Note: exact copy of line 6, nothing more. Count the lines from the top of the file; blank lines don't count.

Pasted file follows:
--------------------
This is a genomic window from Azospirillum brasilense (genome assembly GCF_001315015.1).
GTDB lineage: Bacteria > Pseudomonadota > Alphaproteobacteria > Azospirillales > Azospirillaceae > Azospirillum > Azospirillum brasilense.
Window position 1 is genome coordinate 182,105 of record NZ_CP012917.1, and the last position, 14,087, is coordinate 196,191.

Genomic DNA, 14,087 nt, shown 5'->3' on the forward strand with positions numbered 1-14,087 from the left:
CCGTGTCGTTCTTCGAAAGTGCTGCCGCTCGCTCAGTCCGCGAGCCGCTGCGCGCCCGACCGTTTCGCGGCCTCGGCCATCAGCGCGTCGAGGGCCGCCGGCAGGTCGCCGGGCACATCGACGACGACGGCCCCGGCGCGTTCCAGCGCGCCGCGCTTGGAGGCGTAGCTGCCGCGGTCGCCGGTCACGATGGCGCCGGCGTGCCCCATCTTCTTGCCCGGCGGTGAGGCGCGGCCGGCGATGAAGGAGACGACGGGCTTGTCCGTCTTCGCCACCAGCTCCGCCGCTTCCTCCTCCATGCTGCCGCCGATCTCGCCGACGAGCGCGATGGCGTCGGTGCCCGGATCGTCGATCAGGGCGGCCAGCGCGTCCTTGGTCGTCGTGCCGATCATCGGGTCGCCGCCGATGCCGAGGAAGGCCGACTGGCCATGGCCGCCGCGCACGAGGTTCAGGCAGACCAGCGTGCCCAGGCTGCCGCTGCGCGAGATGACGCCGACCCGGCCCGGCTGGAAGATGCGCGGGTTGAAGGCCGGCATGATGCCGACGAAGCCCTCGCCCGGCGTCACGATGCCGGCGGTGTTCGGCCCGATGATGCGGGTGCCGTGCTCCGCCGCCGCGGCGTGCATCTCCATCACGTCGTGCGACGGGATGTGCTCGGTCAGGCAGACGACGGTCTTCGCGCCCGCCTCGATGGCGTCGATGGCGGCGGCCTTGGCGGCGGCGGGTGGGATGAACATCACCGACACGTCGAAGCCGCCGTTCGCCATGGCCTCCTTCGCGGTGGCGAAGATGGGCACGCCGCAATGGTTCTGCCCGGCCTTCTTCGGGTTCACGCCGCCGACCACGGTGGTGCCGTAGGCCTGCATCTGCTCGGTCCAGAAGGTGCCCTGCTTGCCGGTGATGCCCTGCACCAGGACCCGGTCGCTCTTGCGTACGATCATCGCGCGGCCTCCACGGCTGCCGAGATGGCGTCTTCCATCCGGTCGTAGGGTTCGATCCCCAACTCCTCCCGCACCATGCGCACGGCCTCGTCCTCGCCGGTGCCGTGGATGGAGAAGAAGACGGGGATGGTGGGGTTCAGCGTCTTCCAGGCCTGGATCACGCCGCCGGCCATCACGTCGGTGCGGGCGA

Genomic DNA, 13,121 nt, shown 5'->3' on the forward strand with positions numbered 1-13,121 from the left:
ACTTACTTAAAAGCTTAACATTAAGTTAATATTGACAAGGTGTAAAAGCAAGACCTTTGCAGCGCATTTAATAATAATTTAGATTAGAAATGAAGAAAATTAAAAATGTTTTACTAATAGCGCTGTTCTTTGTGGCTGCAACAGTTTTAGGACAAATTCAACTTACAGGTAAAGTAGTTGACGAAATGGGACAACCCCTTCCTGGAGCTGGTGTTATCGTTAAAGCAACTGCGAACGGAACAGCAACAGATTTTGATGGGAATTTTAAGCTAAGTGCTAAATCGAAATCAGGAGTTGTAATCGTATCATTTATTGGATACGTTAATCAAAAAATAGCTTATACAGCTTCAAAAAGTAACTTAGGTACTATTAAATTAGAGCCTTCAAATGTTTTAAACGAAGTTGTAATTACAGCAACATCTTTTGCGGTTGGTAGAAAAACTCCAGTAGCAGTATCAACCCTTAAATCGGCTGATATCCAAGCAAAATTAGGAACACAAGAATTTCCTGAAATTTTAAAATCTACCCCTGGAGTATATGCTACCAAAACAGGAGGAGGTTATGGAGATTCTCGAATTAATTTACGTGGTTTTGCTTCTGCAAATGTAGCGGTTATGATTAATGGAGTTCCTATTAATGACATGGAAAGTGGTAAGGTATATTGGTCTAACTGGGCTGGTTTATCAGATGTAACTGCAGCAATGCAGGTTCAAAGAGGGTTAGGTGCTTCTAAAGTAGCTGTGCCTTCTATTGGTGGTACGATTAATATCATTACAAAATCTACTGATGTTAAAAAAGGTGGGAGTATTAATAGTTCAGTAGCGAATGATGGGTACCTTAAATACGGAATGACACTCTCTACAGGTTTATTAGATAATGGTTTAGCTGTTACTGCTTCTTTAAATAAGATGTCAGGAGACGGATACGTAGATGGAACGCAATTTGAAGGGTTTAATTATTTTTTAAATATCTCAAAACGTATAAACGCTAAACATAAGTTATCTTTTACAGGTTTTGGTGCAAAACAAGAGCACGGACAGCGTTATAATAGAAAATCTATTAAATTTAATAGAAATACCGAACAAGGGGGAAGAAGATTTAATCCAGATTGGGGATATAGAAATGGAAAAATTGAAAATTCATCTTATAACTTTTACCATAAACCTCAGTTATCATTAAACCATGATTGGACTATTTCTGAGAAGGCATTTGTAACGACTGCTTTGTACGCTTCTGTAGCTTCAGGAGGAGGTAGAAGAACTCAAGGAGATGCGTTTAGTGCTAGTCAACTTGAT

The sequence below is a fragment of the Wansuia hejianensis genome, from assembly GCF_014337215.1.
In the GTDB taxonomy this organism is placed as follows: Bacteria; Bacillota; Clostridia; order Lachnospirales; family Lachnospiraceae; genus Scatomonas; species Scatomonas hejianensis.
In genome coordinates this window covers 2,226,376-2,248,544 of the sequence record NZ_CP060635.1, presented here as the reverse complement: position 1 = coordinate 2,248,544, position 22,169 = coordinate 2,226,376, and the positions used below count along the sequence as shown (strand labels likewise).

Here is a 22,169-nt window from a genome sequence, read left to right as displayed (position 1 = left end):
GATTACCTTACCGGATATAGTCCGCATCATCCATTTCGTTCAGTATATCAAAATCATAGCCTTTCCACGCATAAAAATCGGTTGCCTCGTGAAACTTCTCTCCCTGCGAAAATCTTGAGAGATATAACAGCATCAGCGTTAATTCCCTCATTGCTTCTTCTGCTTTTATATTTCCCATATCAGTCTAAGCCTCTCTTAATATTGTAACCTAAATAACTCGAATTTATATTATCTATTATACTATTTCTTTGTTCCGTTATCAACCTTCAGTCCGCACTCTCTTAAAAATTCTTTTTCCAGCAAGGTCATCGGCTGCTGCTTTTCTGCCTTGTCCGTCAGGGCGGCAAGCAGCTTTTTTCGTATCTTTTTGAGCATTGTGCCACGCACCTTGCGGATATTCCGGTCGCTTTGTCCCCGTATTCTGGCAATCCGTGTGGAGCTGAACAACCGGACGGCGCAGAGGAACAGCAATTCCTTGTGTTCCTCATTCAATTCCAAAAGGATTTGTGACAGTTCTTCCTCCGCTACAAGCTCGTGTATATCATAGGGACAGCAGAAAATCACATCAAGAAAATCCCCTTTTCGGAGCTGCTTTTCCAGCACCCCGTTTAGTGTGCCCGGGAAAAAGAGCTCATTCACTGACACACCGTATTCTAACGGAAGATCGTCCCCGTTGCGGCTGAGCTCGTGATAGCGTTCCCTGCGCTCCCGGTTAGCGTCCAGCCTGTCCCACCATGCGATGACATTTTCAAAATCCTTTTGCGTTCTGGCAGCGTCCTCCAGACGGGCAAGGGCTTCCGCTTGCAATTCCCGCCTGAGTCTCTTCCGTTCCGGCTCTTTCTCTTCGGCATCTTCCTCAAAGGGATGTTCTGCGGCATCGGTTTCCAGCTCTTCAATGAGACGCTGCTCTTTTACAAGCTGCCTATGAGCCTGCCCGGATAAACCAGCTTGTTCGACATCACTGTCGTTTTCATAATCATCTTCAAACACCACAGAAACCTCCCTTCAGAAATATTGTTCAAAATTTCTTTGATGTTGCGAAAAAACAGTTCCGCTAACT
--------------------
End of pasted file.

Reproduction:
Genomic DNA, 13,121 nt, shown 5'->3' on the forward strand with positions numbered 1-13,121 from the left: